Return to Program and Remarks
Donald R. Eastman III
September 2, 2009
Let us begin with a moment of silence to honor the life of Holt Weeks, who just finished his sophomore year here; who received the Triton Award presented by the tennis team and coach; who was beloved, it seems, by everyone who knew him, and who was killed in an automobile crash, along with his brother, Stone Weeks, a student at Rice University, on Thursday, July 23, 2009.
Welcome to the 50th Convocation of Eckerd College. We are delighted to see familiar faces, and new ones, and especially honored to have with us today two of our most distinguished trustees: Trustee Emerita Marty Wallace, who begins her 35th year of service as a trustee this fall, and Chair of the Academic Affairs Committee of the Board, Helmar Nielsen, now in his 11th year of service. Let us take this opportunity to thank these two exceptional trustees for their dedication to this College.
As we begin the second half-century of the life of this College, with the strongest faculty, student body, staff, facilities and balance sheet in our history, we – and the rest of the world – are at the same time faced with the greatest economic challenges of our lifetime.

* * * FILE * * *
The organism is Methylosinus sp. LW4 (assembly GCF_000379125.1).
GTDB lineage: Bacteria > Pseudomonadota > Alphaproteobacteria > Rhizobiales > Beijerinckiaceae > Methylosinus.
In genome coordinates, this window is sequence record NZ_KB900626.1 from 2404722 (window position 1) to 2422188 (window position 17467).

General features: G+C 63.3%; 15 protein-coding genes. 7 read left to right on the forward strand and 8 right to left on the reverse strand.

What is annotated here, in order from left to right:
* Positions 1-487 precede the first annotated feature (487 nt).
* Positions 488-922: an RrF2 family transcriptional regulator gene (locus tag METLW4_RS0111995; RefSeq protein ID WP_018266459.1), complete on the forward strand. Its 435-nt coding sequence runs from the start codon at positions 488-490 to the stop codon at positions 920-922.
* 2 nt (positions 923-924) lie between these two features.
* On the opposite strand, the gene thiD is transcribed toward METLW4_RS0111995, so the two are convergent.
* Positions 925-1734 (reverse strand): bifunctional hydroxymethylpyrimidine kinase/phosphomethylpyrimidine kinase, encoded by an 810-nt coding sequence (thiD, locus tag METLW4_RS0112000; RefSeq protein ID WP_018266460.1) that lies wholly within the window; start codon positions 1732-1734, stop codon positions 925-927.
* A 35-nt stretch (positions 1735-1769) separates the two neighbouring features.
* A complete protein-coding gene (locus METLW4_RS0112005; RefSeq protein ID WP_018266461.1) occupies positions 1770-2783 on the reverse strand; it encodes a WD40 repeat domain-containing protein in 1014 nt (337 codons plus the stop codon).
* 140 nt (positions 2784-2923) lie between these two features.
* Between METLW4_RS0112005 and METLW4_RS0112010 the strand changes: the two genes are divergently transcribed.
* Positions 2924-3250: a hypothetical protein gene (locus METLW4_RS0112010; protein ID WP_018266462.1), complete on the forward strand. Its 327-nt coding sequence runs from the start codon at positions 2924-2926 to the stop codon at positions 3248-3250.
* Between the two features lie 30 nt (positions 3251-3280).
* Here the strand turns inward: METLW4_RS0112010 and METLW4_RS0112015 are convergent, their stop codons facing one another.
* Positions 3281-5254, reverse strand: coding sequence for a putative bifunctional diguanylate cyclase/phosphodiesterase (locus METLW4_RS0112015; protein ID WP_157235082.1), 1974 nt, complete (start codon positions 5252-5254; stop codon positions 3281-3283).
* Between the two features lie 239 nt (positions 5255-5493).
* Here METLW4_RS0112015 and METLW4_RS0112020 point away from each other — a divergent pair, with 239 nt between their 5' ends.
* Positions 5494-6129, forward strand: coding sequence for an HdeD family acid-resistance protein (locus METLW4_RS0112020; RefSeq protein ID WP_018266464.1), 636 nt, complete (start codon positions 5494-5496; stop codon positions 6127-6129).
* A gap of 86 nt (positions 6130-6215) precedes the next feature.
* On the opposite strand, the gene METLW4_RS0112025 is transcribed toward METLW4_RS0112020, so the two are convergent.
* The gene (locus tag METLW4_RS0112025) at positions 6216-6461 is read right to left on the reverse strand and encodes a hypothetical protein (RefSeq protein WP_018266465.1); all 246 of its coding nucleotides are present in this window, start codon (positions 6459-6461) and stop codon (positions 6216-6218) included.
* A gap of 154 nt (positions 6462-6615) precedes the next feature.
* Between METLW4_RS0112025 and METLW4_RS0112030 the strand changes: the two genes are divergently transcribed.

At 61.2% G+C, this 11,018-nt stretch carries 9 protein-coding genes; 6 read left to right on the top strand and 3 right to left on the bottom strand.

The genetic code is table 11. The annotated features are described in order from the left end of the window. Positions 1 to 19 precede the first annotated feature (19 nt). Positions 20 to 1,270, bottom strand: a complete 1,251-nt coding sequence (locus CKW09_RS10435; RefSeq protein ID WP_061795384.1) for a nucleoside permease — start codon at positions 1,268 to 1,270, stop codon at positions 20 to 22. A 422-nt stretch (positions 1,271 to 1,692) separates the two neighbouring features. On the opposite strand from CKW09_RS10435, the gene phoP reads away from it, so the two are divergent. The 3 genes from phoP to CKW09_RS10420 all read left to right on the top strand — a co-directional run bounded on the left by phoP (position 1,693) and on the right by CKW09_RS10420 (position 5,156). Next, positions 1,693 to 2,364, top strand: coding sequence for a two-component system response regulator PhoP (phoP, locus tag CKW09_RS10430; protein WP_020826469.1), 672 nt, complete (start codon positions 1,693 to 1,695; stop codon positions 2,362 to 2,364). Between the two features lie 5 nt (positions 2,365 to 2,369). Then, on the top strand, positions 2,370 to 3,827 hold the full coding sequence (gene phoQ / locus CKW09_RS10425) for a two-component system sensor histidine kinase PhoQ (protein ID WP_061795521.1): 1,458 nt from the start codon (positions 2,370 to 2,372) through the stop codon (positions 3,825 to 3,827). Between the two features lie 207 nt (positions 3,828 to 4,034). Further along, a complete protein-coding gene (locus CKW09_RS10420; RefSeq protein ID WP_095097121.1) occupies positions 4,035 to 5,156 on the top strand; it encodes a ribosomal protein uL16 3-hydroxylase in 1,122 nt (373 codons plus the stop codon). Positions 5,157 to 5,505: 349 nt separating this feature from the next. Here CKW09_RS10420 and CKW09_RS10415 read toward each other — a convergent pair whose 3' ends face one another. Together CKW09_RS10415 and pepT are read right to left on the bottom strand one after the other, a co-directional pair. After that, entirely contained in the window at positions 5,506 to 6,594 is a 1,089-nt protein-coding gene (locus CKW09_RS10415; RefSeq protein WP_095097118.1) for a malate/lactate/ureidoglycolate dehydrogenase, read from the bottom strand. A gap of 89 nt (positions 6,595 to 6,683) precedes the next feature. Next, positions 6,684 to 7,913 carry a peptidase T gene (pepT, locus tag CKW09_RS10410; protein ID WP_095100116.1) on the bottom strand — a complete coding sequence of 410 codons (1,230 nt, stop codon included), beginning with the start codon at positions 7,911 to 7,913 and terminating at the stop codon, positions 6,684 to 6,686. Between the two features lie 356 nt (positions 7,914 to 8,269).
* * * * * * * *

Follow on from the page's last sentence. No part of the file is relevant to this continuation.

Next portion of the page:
Working together, something we have gotten very good at, it seems to me, we will take on a raft of challenges this year, including four areas of vital consequence:
First, we will do everything we can to minimize the impact of the world-wide economic crisis on our students and their experience here. We do expect to maintain our 13 to 1 student-faculty ratio, our 80% on-campus demographic, our full academic and student life programs, and our strong commitment to student aid and controlling costs.
Second, we are, as you know, searching for a new academic vice president and dean of the faculty to succeed Dean Chapin next summer. I am pleased to have an extraordinarily distinguished search committee of faculty, staff, trustees, alumni and a soon-to-be appointed student, under the chairmanship of Professor Mark Davis, and I invite all of you to be as involved in the process as you can. The next dean will lead our next general education curriculum revision process; review and oversee our processes for hiring, promoting and tenuring faculty; lead the strategic development of new academic directions; work with student life staff to integrate our in-class and out-of-class programs; provide vital leadership in our student enrollment and retention efforts; and, of course, make all faculty and staff happy all the time – while walking on water.